To get Gerhard Berger you have to wait a long time. Televisions, radios and so on. Then, the Austrian arrives, fresh, cheerful, available, ready to repeat the declarations already made countless times, in German and in English:
"It wasn't a tough race. When you win, everything is easy. I reduced the turbo pressure after the second lap and increased it again only to pull Johansson out after the tire changes. I could have gone harder. I seem to have made a good start. I had some difficulty engaging the gears, otherwise everything went smoothly".
In what was Ferrari stronger?
"Overall: great chassis, good engine. But we still have to improve to achieve constant competitiveness against the Honda-powered cars. For the next race in Adelaide I am optimistic. However, we must not underestimate that Mansell was missing here, that Piquet was demotivated, that Prost had some problems. The goal is not just to win races, but to fight for the World Championship. An exploit can help restore morale, but a lot of work will still have to be done".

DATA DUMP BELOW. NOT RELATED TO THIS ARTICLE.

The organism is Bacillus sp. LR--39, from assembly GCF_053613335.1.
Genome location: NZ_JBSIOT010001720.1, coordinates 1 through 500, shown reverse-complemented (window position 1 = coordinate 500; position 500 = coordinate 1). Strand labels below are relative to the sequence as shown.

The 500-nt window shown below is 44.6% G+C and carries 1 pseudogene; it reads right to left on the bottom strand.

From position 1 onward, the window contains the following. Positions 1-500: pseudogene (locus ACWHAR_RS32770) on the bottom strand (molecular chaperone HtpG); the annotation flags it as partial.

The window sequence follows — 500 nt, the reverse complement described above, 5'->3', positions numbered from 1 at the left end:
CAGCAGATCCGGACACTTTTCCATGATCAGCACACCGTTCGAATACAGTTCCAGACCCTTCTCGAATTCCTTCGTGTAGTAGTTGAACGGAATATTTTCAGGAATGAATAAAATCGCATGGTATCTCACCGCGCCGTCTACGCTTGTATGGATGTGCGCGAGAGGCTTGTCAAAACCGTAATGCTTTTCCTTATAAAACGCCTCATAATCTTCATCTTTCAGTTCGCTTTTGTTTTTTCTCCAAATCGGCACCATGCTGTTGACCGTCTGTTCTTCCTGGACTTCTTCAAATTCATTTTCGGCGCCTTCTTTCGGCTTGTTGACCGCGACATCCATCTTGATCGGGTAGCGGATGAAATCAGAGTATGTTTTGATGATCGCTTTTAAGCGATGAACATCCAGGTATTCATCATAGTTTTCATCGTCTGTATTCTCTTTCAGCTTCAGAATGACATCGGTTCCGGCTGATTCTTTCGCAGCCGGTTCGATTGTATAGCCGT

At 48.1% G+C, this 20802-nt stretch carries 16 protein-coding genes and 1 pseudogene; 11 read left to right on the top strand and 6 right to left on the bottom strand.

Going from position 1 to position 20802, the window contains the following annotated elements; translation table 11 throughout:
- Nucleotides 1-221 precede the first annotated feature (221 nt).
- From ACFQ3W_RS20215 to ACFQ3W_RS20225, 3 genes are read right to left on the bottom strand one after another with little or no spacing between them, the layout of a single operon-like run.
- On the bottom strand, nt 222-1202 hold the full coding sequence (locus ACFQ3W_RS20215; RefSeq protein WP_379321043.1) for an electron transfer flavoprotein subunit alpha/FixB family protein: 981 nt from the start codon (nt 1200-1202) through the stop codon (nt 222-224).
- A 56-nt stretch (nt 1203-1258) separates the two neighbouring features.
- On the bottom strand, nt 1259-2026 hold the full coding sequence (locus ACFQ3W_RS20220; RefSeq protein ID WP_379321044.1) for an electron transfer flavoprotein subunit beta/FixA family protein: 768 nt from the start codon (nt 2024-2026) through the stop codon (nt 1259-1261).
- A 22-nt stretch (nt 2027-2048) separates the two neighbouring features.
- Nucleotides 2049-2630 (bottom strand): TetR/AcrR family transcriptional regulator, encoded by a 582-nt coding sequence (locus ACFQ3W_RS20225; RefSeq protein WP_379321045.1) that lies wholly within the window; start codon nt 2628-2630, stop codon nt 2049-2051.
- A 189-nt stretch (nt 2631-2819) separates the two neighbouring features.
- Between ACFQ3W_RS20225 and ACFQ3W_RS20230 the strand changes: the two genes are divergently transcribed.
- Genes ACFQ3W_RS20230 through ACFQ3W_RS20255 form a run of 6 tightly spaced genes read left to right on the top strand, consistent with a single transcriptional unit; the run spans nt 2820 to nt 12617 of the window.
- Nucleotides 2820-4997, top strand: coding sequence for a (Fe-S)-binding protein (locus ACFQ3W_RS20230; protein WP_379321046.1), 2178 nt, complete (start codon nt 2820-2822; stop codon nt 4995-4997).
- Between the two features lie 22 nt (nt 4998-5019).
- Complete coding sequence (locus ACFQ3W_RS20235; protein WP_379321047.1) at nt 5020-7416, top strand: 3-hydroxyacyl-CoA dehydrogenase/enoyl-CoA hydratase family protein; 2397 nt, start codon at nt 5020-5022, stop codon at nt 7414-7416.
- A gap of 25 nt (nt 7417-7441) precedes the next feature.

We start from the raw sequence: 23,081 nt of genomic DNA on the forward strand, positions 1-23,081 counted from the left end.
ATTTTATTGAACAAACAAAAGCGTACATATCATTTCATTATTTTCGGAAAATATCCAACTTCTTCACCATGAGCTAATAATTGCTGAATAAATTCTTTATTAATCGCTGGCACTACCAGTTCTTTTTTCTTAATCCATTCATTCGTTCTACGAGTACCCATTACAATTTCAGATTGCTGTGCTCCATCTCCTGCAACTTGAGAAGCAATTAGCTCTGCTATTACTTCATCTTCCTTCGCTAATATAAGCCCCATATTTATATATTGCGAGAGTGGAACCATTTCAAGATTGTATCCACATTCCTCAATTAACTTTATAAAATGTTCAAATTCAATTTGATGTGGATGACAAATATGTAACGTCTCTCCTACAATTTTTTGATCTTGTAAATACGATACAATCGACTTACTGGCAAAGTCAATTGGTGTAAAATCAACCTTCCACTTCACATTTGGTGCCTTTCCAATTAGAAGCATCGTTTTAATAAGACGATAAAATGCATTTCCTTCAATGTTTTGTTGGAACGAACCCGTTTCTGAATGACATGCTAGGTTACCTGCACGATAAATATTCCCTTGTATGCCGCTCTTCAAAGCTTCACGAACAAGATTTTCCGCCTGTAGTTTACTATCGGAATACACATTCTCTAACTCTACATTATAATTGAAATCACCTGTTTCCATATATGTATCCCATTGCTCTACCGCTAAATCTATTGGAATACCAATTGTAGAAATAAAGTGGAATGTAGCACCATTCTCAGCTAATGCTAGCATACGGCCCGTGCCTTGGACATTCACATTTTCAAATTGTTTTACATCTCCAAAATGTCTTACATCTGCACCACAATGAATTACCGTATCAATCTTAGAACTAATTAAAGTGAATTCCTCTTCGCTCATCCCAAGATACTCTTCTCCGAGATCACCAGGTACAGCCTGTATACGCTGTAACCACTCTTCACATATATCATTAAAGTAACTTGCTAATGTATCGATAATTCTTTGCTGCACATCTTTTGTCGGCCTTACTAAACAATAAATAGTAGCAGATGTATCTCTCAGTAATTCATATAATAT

Sincerity, first of all, a beautiful quality. Then Gerhard Berger was requested by the mechanics for an official photo, in front of the car, with the Japanese Grand Prix cup on display. No particular celebration takes place after the race, apart from a hasty dinner in the box, prepared by the cook Luigi Montanini. Spaghetti with garlic and oil, washed down with excellent French champagne offered by friends, and fillets that are not overcooked. At a certain point Marco Piccinini returns, taking away Gerhard Berger.
"I'll get you Berger for a few minutes".
And it goes away. The Austrian standing, almost at attention, holding the telephone receiver in his hand, makes a few gestures with his head. Then Marco Piccinini comes out. What did Enzo Ferrari ask on the phone?
"He wanted to know what happened to Michele Alboreto. Then he told me to give Berger a heartfelt thank you".
Then Gerhard Berger is asked how the telephone conversation with Enzo Ferrari was:
"Good morning engineer, I said, today everything is fine. And he replied: a very nice race. Now you have to work hard. Next year we will fight for the World Championship. No, I'm kidding. I understood very little, almost nothing. I just realized that he was happy too".
Apart from the Scuderia Ferrari men, there aren't many happy faces at the end of the race. Alain Prost, for example, is enraged: